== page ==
The Sneaky Source of Inflammation You Might Be Overlooking

Kelsey Clark

One look at the list of foods to avoid when eating for gut health is usually enough to turn many semi-health-conscious people away. But unfortunately, one doctor's hunch about certain plants containing lectin proteins may make that list even longer.

Enter Steven Gundry, MD, an esteemed heart surgeon, cardiologist, and author of the best-selling book The Plant Paradox. Gundry has devoted his career to treating his tens of thousands of patients suffering from autoimmune diseases, diabetes, leaky gut syndrome, heart disease, and more by simply treating the gut and nourishing the body through certain foods.

We now know that typical gut offenders include gluten, processed foods, and dairy for some. But Gundry argues that seemingly "healthy" plants containing lectin proteins, like tomatoes, potatoes, eggplants, and red peppers, are just as bad (if not worse) for your gut than the aforementioned offenders.

"Lectins are a protein that plants use to defend themselves," said Gundry to Well+Good. "Not all plants want to be eaten—they actually have lives." In other words, these plants contain these inflammatory proteins for the specific purpose of warding off animals, including humans. Unfortunately, gluten is the only one that's been widely recognized (and demonized) in our culture. "Many people with leaky gut think gluten is their troublemaker. It's usually not," he explains.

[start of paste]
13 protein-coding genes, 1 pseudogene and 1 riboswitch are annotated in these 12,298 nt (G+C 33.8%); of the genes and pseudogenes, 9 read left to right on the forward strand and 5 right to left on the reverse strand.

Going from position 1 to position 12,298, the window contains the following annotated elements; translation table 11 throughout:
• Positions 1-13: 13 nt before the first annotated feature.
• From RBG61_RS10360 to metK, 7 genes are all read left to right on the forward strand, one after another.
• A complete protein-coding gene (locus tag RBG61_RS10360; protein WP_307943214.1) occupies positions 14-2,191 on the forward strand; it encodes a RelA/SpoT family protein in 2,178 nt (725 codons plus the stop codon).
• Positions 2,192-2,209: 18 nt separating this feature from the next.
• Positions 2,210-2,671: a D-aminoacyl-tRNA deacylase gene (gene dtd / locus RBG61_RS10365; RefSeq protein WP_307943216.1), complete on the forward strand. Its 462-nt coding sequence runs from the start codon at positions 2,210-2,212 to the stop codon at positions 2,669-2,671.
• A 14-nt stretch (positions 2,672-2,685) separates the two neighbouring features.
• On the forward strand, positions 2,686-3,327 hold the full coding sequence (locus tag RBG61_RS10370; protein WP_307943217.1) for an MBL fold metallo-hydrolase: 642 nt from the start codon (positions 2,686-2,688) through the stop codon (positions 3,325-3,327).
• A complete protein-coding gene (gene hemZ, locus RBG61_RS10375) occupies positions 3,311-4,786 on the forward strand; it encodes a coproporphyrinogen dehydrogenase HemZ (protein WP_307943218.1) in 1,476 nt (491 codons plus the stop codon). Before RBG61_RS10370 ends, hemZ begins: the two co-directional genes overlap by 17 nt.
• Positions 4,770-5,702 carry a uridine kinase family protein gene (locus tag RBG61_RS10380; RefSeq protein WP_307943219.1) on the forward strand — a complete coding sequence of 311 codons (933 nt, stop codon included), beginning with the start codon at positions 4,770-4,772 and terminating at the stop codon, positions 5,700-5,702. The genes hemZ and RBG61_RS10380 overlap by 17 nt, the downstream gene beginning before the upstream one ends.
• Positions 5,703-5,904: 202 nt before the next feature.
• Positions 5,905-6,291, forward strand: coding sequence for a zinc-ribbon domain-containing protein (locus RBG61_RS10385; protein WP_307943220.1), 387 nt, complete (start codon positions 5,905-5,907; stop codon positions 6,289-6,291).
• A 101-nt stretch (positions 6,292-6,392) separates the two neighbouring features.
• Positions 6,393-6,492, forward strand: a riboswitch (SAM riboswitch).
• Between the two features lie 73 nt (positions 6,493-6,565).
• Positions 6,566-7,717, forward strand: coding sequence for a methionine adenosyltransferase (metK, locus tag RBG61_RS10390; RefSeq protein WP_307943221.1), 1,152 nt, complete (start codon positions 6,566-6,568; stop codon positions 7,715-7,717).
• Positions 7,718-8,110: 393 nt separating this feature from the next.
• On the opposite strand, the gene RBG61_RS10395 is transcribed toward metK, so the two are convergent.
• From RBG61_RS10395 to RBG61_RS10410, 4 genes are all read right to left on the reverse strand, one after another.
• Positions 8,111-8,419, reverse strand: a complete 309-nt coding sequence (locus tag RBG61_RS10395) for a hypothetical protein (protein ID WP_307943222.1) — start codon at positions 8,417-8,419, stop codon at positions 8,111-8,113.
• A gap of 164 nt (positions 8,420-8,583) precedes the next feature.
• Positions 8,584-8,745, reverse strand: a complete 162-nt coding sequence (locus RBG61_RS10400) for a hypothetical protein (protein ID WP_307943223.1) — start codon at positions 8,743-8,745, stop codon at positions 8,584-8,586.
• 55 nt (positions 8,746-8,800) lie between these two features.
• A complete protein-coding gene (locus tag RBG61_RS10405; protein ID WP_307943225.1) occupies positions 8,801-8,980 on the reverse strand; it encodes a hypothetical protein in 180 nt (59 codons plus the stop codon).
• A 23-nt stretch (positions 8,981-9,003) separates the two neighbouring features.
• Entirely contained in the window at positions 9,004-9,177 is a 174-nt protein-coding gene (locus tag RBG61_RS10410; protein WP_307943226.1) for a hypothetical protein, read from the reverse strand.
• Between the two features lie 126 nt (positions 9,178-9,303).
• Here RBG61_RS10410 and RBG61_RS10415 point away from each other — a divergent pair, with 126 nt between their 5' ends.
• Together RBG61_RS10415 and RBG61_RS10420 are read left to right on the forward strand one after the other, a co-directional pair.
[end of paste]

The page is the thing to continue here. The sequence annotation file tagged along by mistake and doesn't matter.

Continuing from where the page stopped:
While escaping lectins entirely is "almost impossible," Gundry recommends opting for white rice instead of brown, shopping for ripe, in-season fruit only, and peeling and de-seeding your veggies since that's where most of the lectins live. Above all, it's vitally important that you pay attention to your own body's response to these foods; everyone is different. 

Would you consider giving up certain lectins? Share your thoughts on Gundry's research below.

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